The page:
IAS 8 defines accounting errors as omissions and misstatements in the entity’s financial statements, from either the misuse or the failure to use reliable information that:
“was available when financial statements for those periods were authorized for issue; AND
could reasonably be expected to have been obtained and taken into account in the preparation and presentation of those financial statements.” (IAS 8)
Examples of accounting errors include:
mistakes in accounting policy application,
If the entity was applying the wrong accounting policy/frameworks and is now transitioning to using the correct one, this is considered an accounting error and not an accounting policy change.
If we discover an accounting error in the financial statements, we should correct all prior period material, as far back as the first set of financial statements that contain the error.
We will also need to:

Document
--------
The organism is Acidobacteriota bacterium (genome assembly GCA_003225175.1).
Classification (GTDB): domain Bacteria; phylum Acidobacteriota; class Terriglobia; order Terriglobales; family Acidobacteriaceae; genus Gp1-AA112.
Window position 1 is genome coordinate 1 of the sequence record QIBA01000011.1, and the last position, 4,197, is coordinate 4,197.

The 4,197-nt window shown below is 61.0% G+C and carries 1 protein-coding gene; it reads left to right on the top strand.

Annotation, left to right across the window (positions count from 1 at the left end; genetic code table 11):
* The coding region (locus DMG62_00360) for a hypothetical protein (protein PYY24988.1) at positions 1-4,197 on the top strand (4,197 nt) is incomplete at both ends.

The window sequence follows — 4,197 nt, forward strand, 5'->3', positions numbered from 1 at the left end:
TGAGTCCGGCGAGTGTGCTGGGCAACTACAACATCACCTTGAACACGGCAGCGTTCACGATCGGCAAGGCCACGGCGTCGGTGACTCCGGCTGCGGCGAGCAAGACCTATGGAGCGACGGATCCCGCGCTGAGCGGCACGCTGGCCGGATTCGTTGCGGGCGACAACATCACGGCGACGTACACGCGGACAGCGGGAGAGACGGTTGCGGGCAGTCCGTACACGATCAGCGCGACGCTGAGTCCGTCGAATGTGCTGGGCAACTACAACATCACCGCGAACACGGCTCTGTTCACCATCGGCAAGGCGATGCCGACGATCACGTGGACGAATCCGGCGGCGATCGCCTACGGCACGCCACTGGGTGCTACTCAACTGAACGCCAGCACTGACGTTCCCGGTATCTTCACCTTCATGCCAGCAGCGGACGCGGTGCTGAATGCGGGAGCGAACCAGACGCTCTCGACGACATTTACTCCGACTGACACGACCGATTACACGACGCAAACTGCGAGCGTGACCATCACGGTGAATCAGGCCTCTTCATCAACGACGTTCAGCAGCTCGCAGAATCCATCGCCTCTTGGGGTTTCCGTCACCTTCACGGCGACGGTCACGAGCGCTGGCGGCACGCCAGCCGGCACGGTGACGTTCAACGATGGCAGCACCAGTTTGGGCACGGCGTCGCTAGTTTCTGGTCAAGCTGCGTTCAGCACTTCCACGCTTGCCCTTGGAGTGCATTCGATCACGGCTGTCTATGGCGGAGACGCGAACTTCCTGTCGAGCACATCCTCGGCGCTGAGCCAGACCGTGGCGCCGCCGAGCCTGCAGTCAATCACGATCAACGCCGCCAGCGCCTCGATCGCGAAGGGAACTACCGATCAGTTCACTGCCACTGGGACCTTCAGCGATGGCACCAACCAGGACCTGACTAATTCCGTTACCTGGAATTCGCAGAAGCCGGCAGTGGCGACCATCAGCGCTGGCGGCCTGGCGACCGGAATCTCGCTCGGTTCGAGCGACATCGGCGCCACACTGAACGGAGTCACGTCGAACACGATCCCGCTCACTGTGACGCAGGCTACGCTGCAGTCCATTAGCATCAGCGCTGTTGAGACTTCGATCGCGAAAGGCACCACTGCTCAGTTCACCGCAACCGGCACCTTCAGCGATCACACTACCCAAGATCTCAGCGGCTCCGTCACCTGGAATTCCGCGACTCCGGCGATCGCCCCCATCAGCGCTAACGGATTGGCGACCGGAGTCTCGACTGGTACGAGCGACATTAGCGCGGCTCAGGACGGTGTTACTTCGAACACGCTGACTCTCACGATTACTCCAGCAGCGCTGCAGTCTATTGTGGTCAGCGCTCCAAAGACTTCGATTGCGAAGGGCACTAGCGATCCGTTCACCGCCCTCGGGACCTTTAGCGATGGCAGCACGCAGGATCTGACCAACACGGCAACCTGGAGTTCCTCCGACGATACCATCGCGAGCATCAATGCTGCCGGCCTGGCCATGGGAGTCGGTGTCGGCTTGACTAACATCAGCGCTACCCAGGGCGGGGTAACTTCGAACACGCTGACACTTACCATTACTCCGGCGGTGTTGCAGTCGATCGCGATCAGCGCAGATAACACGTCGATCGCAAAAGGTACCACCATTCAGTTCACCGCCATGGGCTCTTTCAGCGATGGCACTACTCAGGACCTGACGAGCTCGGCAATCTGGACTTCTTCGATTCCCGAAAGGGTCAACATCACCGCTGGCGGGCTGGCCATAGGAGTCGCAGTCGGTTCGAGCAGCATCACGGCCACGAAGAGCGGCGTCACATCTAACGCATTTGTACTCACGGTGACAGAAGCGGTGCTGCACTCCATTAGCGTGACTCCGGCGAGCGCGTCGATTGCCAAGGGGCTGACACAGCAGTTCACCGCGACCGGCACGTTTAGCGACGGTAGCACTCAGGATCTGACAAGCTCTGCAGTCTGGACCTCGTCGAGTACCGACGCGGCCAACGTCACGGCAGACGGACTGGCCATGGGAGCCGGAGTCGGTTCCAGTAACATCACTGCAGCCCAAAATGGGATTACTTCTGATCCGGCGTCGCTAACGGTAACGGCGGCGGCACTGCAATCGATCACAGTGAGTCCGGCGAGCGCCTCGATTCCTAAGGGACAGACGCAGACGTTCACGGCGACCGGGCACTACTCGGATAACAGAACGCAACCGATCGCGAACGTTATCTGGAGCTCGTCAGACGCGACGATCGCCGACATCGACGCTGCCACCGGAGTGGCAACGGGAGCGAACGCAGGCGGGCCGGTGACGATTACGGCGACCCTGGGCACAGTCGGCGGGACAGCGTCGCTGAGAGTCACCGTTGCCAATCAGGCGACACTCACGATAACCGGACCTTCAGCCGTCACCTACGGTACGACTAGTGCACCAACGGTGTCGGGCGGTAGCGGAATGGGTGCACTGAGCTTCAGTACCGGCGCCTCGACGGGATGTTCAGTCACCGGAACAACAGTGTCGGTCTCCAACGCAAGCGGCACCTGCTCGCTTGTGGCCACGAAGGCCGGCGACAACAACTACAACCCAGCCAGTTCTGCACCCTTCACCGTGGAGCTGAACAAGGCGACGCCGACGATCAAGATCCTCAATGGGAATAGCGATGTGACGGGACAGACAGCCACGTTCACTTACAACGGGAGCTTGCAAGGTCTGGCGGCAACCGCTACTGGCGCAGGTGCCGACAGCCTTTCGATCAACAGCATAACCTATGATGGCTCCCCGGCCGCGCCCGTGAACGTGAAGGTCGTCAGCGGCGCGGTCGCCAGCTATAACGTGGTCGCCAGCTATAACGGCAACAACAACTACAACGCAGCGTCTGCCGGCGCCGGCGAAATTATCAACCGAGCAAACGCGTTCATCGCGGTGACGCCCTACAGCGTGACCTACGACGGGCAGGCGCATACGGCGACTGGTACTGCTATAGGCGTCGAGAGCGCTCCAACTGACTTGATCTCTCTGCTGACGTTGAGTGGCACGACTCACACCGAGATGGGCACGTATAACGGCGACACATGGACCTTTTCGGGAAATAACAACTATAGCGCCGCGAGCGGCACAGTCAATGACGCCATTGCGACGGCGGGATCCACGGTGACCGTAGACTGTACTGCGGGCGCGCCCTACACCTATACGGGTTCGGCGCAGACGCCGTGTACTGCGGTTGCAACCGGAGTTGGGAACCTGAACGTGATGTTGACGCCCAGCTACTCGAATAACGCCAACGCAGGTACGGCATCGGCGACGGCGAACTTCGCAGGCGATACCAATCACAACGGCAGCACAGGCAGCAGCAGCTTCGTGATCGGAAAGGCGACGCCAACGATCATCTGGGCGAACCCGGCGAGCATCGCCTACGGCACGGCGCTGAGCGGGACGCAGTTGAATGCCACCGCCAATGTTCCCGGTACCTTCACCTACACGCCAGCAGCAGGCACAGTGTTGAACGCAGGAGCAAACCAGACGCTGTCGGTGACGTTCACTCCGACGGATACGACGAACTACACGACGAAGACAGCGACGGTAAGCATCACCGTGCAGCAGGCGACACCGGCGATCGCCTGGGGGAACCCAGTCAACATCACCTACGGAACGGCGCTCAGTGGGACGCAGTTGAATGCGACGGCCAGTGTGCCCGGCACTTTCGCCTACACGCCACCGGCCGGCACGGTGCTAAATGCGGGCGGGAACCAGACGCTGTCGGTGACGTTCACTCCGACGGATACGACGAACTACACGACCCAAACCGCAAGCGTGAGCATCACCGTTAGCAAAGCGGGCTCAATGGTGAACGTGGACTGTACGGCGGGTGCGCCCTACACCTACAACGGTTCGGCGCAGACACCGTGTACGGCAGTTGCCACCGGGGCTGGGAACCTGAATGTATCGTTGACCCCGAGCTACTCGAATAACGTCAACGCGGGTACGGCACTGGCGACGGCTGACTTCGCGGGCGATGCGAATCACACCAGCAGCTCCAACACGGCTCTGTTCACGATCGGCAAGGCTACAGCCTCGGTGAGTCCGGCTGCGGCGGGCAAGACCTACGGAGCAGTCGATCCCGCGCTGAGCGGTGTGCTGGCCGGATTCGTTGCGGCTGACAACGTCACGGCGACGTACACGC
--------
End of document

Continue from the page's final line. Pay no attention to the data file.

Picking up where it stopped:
Restate any comparative amounts for prior reporting periods in which the error occurred, OR
For elements of the Statement of Financial Position (assets, liabilities, equities), we will need to restate the opening balances for the earliest period presented in the new financial statements.
So Much Work!
If it seems like a lot of work, that’s because it usually is. Thankfully, IAS 8 also addresses the impracticability of it all.
IAS 8 states that for any prior period, it is considered impractical to apply changes in accounting policies retrospectively, or to correct an error in prior periods' financial statement if:
a) We cannot determine what the effect of the retrospective application (or restatement) would be; OR
b) We require assumptions about what the management’s intent would have been in that prior period; OR
c) We require significant estimates, and it is not possible to make an objective estimate, because:
we require evidence of circumstances that existed on that date, and we do not have sufficient evidence; OR
the evidence would have only been available when the financial statements were authorized for issue.
While making retrospective changes may still be a lot of work, at least there's some reprieve when it's too difficult to make the appropriate estimate or when we simply cannot know the impact of the changes on the financial statements.